The 10 Weirdest Movies of The 2010s

The adjective “weird” can mean and be applied to many different things when it comes to movies. Whether it is the content that is weird or the execution, the following 10 movies of this past decade prove that cinema remains truly unique and has the potential to entertain us with its strangeness. There has always been a place reserved for odd movies and though it is usually the independent features that revel in weirdness, some mainstream content makes its way in there too.


10. Sorry to Bother You


Sorry to Bother You is a movie that trods along as if it’s your above-average comedy with sharp social commentary but in its final moments takes a turn way into left field. The marketing team for this movie did a great job hiding the absurdist twist at the end, making the revelation all the more effective and surprising.

Coming out just last year, the film industry was seeing many movies aimed at reinforcing a political agenda, but Sorry to Bother You has the gall to be more ambitious and, though a little too heavy-handed for its own good, it largely achieves what it’s reaching for to make for a truly unique movie experience like none you’re likely to see get wide release.


9. Lost River

Lost River

Coming off of acting in two Nicolas Winding Refn movies, it seems Ryan Gosling was inspired by the director to try his hand at directing. Very much borrowing from Refn’s unique style, Gosling tries to make a lurid, nihilistic take of poverty in modern America. Everything that can go wrong with the main character, played by Christina Hendricks, does and it relishes in its unpleasantness.

A mixed to negative response from the critics kept this movie from surfacing to mainstream awareness and it’s likely due to the movie’s pervasive weirdness. The neon drenched color scheme compliments the movie’s embrace of sex and violence and keeps the movie feeling more fantastical than realistic. As a result, the movie is off-putting and singular but worth a watch for people who like traces of David Lynch and Nicolas Winding Refn in their movies.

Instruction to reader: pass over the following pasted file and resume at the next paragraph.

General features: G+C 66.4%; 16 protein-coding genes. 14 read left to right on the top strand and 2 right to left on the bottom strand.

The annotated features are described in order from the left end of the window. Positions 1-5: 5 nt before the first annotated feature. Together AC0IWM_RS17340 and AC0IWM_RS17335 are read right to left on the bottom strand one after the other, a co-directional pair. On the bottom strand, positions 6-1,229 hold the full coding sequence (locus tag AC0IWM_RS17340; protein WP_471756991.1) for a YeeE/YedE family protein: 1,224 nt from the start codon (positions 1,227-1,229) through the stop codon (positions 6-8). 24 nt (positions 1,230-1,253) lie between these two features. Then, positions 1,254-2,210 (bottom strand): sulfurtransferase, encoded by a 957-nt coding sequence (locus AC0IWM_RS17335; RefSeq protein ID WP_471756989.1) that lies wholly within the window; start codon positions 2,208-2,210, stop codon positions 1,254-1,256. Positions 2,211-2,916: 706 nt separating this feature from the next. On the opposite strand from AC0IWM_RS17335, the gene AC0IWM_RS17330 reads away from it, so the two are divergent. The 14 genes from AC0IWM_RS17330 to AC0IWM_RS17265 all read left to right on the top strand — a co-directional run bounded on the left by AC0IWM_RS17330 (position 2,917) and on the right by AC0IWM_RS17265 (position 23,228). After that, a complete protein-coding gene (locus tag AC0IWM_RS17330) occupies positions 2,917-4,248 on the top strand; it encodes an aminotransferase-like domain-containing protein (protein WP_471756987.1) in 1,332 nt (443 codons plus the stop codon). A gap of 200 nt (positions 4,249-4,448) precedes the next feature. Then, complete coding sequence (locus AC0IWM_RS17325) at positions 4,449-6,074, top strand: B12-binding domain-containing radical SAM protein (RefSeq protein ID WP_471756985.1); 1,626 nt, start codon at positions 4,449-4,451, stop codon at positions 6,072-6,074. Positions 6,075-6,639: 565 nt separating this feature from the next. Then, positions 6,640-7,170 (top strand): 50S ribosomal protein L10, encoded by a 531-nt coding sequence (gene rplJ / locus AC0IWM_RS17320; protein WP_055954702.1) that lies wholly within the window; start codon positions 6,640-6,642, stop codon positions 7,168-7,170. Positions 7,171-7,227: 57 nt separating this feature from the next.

8. The Killing of a Sacred Deer

Director Yorgos Lanthimos has propelled himself into the mainstream with his most recent movie, The Favourite, earning accolades across the board but The Killing of a Sacred Deer flew relatively under the radar and it’s not hard to see why. With a far more specified audience than a movie like The Favourite, The Killing of a Sacred Deer sees characters behave aberrantly, an over-bearing sense of the supernatural, and close-up shots of surgery with no intention on explaining why or how it all connects.

It’s one of the director’s most dense works but it’s perhaps best looked at through religious allusions. Making references to the plagues of the Old Testament as well as other stories like Abraham and Isaac, The Killing of a Sacred Deer seems to be a modern interpretation of Biblical stories and one whose weirdness lingers in the audience’s memory.


7. The Forbidden Room

The Forbidden Room

Those familiar with Guy Maddin won’t be surprised to find that one of his movies makes it on this list. A movie that many critics said was another brilliant outing while audiences seemed to find it more impenetrable, The Forbidden Room’s appeal will be based on the viewer’s willingness to search for a true meaning. While many will find such an effort not worth it, those who have engaged with Maddin’s work in the past will likely find themselves enjoying this experience. The Forbidden Room serves best as a disconnected sequence of images featuring recurring subjects as opposed to a classical narrative.

It is near impossible to assemble any kind of coherent narrative with the material given and that innate weirdness is only complimented further by the aberrance of its subjects. Impossible to classify and certainly not for everyone, The Forbidden Room will likely prove to frustrating for viewers that haven’t taken prior enjoyment in experimental film and Maddin’s work in particular.


6. The Lure

The Lure is a truly bizarre bit of genre-blending. A musical-fantasy-horror-romance is the best way to describe this truly singular movie about mermaids working at a nightclub. Following two mermaids in particular, one who is looking to eat people and the other who is looking to have sex with them, the movie is about as wild as that premise would suggest.

Gleefully showing the audience exactly how someone copulates with a mermaid and making The Shape of Water look like a Disney movie in doing so, The Lure’s allure comes from its utter strangeness. Truly nothing like this movie has been made and 120 years into film’s existence, not every movie can easily say that. You may not “enjoy” the movie per se, but you can’t say its weirdness doesn’t have an intrinsic charm.